Why do I Write YA Fantasy?
This year has been a big year for me. I have been actively working towards completing *final* edits on my Young Adult Fantasy novel, with plans for querying it in the near future. With this, has come a new found confidence in discussing my work. Before, my novel was a sort of dirty little secret, that only a select few knew about. Now, in a way to hold myself accountable, I have been sharing my project goals with more people in my life.
I have discovered, however, that when discussing my WIP, I have frequently been met with some variation of the following questions: “why YA fantasy?”, “do you write anything other than YA fantasy?” or “what do you think you’ll write after your YA fantasy novel is done?”. I don’t know if it’s the intention, but I usually feel like the insinuation is that I should be writing something other than what I’m writing. I think this could be due to people’s perception of YA fiction, the world’s current political climate, or maybe by how opinionated I am (in my personal life) on a great number of subjects.
Let me just say, I get it. I can understand why people might think I should be using my voice to provide commentary on the world around us, or to be showcasing my unique experiences. I am a great supporter of people creating fiction inspired by their lives, and of biting memoirs, and of raw emotional poetry. I am not saying I won’t and don’t write any of the above, just that there’s a reason why I love working on what I’m currently working on.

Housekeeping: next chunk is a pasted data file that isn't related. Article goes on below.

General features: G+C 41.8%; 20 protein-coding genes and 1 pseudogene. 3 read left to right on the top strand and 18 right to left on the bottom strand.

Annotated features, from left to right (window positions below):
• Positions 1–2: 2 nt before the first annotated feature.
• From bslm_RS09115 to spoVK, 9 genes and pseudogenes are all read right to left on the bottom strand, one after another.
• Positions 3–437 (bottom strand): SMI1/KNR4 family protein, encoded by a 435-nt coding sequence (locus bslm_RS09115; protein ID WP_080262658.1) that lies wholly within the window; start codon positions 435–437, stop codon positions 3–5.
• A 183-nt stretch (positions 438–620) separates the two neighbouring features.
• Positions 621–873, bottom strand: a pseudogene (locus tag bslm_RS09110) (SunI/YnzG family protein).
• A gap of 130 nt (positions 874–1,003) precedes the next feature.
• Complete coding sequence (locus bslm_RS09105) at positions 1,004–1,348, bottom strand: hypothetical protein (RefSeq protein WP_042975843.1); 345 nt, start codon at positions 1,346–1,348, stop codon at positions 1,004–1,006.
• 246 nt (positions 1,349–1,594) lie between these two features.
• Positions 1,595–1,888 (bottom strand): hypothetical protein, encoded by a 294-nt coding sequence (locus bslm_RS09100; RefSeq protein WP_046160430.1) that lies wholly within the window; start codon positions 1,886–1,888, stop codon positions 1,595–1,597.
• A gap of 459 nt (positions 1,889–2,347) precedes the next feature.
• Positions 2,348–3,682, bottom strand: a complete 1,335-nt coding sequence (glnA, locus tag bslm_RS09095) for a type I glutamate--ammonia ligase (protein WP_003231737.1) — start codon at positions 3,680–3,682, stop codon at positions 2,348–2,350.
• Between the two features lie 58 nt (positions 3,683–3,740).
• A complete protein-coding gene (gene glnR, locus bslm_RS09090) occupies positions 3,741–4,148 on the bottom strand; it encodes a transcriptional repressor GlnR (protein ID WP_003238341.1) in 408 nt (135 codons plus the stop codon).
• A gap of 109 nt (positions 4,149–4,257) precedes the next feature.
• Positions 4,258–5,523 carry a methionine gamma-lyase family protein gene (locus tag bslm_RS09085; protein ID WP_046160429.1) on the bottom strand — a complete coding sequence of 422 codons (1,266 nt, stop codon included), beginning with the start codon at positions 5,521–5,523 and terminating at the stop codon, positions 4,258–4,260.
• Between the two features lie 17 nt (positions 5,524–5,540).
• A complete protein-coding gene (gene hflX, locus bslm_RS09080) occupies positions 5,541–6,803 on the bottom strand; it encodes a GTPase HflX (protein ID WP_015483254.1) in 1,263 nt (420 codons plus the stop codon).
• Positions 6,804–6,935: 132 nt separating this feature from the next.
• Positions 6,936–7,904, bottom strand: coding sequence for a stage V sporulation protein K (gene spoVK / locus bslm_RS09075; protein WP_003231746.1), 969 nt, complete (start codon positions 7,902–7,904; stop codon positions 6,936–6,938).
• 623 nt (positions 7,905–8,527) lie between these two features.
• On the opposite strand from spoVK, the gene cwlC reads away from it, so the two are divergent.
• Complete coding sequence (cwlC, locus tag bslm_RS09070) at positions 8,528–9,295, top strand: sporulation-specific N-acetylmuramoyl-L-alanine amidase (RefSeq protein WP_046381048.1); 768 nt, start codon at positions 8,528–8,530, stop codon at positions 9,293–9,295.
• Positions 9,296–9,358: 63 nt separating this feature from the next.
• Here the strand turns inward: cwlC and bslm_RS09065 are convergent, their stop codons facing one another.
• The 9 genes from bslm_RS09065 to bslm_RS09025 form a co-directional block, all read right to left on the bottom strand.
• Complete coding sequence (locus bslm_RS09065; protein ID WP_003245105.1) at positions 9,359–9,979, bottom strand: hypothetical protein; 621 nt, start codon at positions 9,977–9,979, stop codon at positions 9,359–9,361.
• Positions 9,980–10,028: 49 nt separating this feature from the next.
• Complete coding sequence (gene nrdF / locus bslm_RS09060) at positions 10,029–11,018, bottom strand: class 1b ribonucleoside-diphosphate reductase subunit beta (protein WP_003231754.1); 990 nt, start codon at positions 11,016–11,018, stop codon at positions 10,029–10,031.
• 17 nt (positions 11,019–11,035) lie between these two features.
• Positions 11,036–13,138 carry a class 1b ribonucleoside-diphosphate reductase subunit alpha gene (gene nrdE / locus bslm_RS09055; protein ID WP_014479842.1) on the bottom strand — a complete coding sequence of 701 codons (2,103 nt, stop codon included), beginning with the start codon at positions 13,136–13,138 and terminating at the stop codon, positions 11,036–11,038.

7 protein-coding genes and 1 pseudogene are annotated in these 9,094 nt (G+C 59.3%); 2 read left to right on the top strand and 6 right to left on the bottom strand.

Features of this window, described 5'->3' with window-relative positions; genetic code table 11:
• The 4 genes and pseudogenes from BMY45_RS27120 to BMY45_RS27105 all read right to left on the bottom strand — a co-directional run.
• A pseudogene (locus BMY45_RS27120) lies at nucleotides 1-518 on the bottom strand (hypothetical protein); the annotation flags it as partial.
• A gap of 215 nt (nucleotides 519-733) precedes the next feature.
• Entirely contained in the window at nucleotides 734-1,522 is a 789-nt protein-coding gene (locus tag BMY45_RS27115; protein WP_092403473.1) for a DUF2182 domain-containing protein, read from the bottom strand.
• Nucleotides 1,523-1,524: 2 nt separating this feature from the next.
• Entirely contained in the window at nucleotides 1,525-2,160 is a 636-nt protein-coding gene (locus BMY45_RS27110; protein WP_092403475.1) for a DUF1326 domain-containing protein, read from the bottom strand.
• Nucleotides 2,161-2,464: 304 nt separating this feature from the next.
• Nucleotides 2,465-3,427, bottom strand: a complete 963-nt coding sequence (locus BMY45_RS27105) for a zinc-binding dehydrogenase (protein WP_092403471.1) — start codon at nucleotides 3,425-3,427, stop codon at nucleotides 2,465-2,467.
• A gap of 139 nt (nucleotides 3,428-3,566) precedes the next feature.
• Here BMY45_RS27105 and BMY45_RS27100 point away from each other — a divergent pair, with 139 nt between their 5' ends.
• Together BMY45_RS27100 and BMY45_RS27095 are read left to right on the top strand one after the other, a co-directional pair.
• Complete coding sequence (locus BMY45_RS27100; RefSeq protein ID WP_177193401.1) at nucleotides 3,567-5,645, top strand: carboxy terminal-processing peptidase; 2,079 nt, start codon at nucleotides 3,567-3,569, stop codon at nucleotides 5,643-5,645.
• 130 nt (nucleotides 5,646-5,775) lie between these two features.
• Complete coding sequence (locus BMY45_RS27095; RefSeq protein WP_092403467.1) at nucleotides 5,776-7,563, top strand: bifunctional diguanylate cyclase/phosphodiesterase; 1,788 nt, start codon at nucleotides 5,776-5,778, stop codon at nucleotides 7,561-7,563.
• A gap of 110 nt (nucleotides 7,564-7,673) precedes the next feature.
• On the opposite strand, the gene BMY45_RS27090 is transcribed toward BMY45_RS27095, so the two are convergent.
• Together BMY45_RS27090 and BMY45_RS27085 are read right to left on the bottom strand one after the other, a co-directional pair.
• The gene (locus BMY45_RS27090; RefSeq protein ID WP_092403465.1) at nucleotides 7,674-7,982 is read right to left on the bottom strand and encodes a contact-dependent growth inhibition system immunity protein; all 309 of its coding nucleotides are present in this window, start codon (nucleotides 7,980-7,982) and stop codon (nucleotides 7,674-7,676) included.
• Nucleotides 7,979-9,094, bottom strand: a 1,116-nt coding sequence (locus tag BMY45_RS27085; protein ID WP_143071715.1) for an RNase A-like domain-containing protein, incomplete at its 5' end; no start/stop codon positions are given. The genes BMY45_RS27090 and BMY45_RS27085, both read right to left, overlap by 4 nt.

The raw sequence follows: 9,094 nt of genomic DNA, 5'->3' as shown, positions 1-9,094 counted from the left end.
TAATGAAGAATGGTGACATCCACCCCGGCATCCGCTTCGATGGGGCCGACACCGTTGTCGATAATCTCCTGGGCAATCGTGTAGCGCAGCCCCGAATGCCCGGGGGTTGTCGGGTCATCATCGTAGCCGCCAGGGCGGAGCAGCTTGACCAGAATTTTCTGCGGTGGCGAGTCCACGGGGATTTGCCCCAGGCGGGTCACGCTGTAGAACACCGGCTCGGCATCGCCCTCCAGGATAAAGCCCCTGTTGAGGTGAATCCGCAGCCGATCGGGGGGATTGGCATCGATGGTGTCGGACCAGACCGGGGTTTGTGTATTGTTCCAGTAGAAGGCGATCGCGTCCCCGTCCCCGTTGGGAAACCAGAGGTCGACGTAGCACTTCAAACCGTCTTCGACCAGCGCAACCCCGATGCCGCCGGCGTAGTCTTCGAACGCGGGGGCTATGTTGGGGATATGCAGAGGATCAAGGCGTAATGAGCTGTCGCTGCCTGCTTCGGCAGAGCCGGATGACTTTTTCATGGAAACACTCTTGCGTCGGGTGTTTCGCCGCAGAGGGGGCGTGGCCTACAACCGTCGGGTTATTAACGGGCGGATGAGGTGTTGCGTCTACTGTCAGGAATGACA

While I have never written exclusively in a single form or genre, I have always been especially drawn to writing Young Adult fantasy novels. Depending on my mood or my muse, I have written anything from realism to science fiction, in the forms of flash fiction to poetry. In the end, however, I always come back to the YA fantasy novel. I mean come on, I grew up on J.K. Rowling and Eva Ibbotson, and in my teens, well, I read far too many authors to list. In the end, I always loved the idea of stretching the mind to imagine things outside of our own experiences—the idea of thinking what if?
I started writing longer works of fiction in my early teens, and I used that the same way I had always used reading: as a form of escapism. My childhood was by no means horrible. I had a supportive, loving family, and great friends, but I was definitely insecure and at many times, felt irrationally hard-done by. I also had a touch of what I now realize was an existential crisis, something I think a lot of adults don’t often think teens have the capacity for. Nevertheless, there I was. A teenager dissatisfied with the day-in-and-day-outs of high school, wanting to believe there was something more, but also feeling extremely small, alone, and purposeless in the grand scheme of the universe.
To help alleviate the constant questioning of life and its mediocrity, I usually sought out YA fantasy stories. I loved when the unimaginable was brought to light. Take Gemma in the Gemma Doyle trilogy, Clary in the Shadow Hunter series, or Aislinn in Wicked Lovely, or even Harry Potter, for that matter. All “normal” young people that were exposed to the “truths” of the world. The theme that never failed to draw me in, was that there was magic and wonder beneath the facade of every day life–that there was more to life as we knew it.
This is why I write YA fantasy. It allows me to create new worlds beneath our own, and live vicariously through them. It helped me as a teen, and hopefully one day I can provide that same form of escapism for another YA reader. While yes, being an adult has it’s struggles, being a teenager is a special kind of tough.
Title photo @ CreateHer Stock